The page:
The Many Roles of a Speech Language Pathologist

role of speech language pathologist

The formal title of “speech language pathologist” or “SLP” often gets shortened to “speech therapist,” and this can cause some confusion, because the role of an SLP and the variety of speech, language, and literacy issues that an SLP can help with are incredibly varied.  

From children who are having trouble chewing and swallowing their food to stroke victims who need to relearn how to speak altogether, a qualified SLP can take a on a wide variety of roles in a person’s life. Here are some of the main areas that speech language pathologists can help with: 


A variety of disorders can affect how well a person understands what they are reading or what is being said to them. Some disorders can also make it difficult to form thoughts into words. This can be the result of damage to the brain – whether through illness or injury – or a developmental issue. An SLP can work with both children and adults who have language difficulties, giving them strategies to better express themselves and find the words they’re searching for.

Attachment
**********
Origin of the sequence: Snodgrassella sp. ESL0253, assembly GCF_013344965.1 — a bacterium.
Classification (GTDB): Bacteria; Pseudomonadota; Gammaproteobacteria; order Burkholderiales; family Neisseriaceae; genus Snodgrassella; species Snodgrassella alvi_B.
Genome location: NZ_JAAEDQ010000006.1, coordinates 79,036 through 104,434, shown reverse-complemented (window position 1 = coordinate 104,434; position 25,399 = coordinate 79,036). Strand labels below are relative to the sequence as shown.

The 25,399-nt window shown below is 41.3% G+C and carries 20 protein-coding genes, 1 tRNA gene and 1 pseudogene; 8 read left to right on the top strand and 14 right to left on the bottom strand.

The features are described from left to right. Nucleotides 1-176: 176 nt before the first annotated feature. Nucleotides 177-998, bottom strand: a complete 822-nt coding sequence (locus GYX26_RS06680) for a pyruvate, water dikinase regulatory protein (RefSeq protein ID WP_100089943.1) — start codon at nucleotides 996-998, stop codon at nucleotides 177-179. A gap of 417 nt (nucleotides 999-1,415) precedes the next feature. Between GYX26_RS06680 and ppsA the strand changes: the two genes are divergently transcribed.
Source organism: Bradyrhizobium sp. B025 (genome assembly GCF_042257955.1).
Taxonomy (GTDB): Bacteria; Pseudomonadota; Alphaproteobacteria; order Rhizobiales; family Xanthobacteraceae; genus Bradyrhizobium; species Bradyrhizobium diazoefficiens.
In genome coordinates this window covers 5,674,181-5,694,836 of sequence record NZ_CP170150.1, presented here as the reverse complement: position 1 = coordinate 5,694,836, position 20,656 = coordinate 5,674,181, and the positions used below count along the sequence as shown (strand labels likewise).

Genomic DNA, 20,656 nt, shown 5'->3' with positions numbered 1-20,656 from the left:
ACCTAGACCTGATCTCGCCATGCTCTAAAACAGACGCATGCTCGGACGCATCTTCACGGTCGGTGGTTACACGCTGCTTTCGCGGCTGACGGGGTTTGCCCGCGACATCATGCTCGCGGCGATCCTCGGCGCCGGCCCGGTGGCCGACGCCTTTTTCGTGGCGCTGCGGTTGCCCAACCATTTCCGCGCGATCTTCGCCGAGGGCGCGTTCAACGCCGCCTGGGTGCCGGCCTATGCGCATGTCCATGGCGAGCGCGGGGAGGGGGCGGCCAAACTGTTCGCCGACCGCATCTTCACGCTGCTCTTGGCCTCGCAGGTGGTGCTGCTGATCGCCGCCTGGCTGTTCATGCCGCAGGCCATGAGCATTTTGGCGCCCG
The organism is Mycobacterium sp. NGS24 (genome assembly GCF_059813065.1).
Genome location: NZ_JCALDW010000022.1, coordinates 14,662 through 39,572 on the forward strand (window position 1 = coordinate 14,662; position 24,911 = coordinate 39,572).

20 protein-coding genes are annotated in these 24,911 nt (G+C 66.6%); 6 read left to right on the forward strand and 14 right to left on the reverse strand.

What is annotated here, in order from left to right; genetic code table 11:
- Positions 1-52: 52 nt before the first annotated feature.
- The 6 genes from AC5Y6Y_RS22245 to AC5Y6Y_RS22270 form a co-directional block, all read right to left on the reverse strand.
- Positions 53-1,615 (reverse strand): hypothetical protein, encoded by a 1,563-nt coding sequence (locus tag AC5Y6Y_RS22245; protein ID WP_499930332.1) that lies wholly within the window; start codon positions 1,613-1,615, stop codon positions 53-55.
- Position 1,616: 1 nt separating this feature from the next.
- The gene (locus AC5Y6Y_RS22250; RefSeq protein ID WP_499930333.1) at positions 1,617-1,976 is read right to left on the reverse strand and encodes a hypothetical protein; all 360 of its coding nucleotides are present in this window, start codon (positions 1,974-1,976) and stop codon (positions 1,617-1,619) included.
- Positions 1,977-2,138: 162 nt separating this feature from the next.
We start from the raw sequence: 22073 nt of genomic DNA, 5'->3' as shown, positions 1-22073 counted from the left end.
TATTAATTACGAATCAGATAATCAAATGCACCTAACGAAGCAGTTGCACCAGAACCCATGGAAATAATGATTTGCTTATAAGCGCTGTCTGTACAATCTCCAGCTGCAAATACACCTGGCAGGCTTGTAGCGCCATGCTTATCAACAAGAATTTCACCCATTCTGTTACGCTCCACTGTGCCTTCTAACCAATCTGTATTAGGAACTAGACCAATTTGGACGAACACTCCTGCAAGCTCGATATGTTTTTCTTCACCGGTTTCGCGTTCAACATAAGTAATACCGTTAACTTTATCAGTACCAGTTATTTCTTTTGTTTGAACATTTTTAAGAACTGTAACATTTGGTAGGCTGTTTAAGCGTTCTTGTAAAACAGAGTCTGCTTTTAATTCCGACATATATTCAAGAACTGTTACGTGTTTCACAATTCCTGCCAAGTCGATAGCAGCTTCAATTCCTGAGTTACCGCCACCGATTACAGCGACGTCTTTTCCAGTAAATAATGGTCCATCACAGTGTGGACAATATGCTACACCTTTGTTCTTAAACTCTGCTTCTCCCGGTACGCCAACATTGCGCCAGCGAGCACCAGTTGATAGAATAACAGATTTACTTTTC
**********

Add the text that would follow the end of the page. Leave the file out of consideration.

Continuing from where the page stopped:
Speech refers to the sounds that we make to express language. There are a wide variety of speech disorders that can result from over or underdeveloped muscles, damage to the mouth or throat, or other developmental difficulties. A lisp is a common speech impediment that an SLP can help with through exercises and practice. 


Problems with reading and writing can frequently accompany speech or language disorders. Often literacy issues can be addressed by an SLP, helping children and adults feel more confident and preparing them for greater future success. 


When children in particular have difficulty expressing themselves verbally, that can lead to frustration, acting out, and inappropriate social behavior. SLPs can help children who have difficulty in social situations learn how to take turns, follow directions, and express themselves appropriately in a variety of social situations. 


The tone and pitch of our voice can be hindered by injuries and illness. Regaining the ability to speak in a normal voice – or finding that ability for the first time – is something an SLP can help with. 


Fluency refers to how well a person’s speech flows. Someone with a stutter or other speech impediment can work with an SLP to improve fluency with practice over time. 

Feeding and Swallowing 

While nothing to do with speech or language; chewing, sipping, and swallowing have everything to do with the same muscles used in speech. SLPs can be excellent resources in addressing feeding and swallowing disorders such as dysphagia. 

To learn more or to schedule a consultation with an experienced speech language pathologist, call our office today.